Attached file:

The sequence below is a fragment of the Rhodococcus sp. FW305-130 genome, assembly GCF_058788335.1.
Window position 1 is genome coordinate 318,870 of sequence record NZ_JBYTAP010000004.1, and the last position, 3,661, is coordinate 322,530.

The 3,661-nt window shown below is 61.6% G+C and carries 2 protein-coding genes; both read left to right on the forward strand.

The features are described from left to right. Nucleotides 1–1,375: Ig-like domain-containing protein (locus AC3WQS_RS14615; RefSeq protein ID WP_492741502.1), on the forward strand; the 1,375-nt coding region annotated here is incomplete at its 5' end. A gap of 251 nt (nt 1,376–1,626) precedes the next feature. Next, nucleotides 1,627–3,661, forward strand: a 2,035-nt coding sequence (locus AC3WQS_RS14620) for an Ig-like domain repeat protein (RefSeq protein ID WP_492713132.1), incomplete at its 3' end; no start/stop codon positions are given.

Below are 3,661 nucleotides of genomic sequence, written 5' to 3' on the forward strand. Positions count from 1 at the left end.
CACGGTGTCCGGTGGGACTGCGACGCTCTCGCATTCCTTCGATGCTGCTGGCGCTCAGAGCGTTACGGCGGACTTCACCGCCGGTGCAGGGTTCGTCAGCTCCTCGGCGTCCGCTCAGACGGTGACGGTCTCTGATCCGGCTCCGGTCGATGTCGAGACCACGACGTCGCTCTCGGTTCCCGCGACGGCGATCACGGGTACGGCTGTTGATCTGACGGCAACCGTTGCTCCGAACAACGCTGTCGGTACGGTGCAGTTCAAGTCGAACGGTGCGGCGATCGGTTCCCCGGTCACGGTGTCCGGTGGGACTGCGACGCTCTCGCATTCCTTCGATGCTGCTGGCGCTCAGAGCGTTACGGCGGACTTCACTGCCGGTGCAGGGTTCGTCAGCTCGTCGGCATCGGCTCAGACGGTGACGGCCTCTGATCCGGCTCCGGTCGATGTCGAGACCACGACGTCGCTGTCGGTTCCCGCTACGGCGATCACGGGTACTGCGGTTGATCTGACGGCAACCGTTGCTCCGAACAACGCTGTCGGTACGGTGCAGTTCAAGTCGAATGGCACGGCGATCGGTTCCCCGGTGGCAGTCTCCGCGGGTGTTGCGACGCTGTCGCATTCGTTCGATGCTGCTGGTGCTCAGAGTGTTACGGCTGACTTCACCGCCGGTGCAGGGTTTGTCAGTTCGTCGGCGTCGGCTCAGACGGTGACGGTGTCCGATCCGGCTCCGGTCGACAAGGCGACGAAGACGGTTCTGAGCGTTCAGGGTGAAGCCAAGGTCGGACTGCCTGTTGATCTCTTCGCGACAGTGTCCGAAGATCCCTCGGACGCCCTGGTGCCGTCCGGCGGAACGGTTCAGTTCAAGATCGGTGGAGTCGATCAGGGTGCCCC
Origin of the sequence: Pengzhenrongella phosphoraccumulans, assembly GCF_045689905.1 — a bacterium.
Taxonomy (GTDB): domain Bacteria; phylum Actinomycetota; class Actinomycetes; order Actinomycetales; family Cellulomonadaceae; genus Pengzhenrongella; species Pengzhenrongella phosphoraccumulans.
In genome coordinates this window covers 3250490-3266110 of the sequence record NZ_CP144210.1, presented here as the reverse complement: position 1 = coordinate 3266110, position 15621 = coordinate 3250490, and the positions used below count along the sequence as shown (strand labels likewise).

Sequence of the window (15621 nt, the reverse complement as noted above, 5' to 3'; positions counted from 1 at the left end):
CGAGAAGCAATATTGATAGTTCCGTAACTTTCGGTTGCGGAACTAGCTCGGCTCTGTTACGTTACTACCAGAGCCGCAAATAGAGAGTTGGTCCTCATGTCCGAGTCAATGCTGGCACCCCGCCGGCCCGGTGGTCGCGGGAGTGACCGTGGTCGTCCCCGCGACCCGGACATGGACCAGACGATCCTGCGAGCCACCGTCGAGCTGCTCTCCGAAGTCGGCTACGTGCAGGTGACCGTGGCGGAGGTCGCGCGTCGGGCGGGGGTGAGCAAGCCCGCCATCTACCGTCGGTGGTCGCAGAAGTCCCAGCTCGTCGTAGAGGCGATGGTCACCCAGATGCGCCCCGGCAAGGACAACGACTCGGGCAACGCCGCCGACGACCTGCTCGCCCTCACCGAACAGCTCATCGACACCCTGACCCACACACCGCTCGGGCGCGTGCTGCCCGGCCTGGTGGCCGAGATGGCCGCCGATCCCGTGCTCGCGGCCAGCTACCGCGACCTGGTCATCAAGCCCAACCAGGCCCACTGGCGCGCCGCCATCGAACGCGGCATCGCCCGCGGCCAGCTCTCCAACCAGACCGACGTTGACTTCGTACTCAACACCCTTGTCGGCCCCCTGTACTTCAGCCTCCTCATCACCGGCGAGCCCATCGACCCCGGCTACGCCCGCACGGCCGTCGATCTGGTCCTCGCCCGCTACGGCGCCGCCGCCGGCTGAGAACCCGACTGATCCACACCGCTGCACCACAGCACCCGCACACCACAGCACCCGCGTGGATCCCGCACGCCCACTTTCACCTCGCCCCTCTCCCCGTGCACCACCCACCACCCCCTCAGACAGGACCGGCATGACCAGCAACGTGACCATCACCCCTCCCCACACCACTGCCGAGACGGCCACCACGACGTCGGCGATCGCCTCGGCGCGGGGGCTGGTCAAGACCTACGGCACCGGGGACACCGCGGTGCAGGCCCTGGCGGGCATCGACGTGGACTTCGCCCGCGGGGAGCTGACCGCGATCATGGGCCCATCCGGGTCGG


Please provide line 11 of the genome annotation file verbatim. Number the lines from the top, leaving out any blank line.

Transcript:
CGAGAAGCAATATTGATAGTTCCGTAACTTTCGGTTGCGGAACTAGCTCGGCTCTGTTACGTTACTACCAGAGCCGCAAATAGAGAGTTGGTCCTCATGTCCGAGTCAATGCTGGCACCCCGCCGGCCCGGTGGTCGCGGGAGTGACCGTGGTCGTCCCCGCGACCCGGACATGGACCAGACGATCCTGCGAGCCACCGTCGAGCTGCTCTCCGAAGTCGGCTACGTGCAGGTGACCGTGGCGGAGGTCGCGCGTCGGGCGGGGGTGAGCAAGCCCGCCATCTACCGTCGGTGGTCGCAGAAGTCCCAGCTCGTCGTAGAGGCGATGGTCACCCAGATGCGCCCCGGCAAGGACAACGACTCGGGCAACGCCGCCGACGACCTGCTCGCCCTCACCGAACAGCTCATCGACACCCTGACCCACACACCGCTCGGGCGCGTGCTGCCCGGCCTGGTGGCCGAGATGGCCGCCGATCCCGTGCTCGCGGCCAGCTACCGCGACCTGGTCATCAAGCCCAACCAGGCCCACTGGCGCGCCGCCATCGAACGCGGCATCGCCCGCGGCCAGCTCTCCAACCAGACCGACGTTGACTTCGTACTCAACACCCTTGTCGGCCCCCTGTACTTCAGCCTCCTCATCACCGGCGAGCCCATCGACCCCGGCTACGCCCGCACGGCCGTCGATCTGGTCCTCGCCCGCTACGGCGCCGCCGCCGGCTGAGAACCCGACTGATCCACACCGCTGCACCACAGCACCCGCACACCACAGCACCCGCGTGGATCCCGCACGCCCACTTTCACCTCGCCCCTCTCCCCGTGCACCACCCACCACCCCCTCAGACAGGACCGGCATGACCAGCAACGTGACCATCACCCCTCCCCACACCACTGCCGAGACGGCCACCACGACGTCGGCGATCGCCTCGGCGCGGGGGCTGGTCAAGACCTACGGCACCGGGGACACCGCGGTGCAGGCCCTGGCGGGCATCGACGTGGACTTCGCCCGCGGGGAGCTGACCGCGATCATGGGCCCATCCGGGTCGG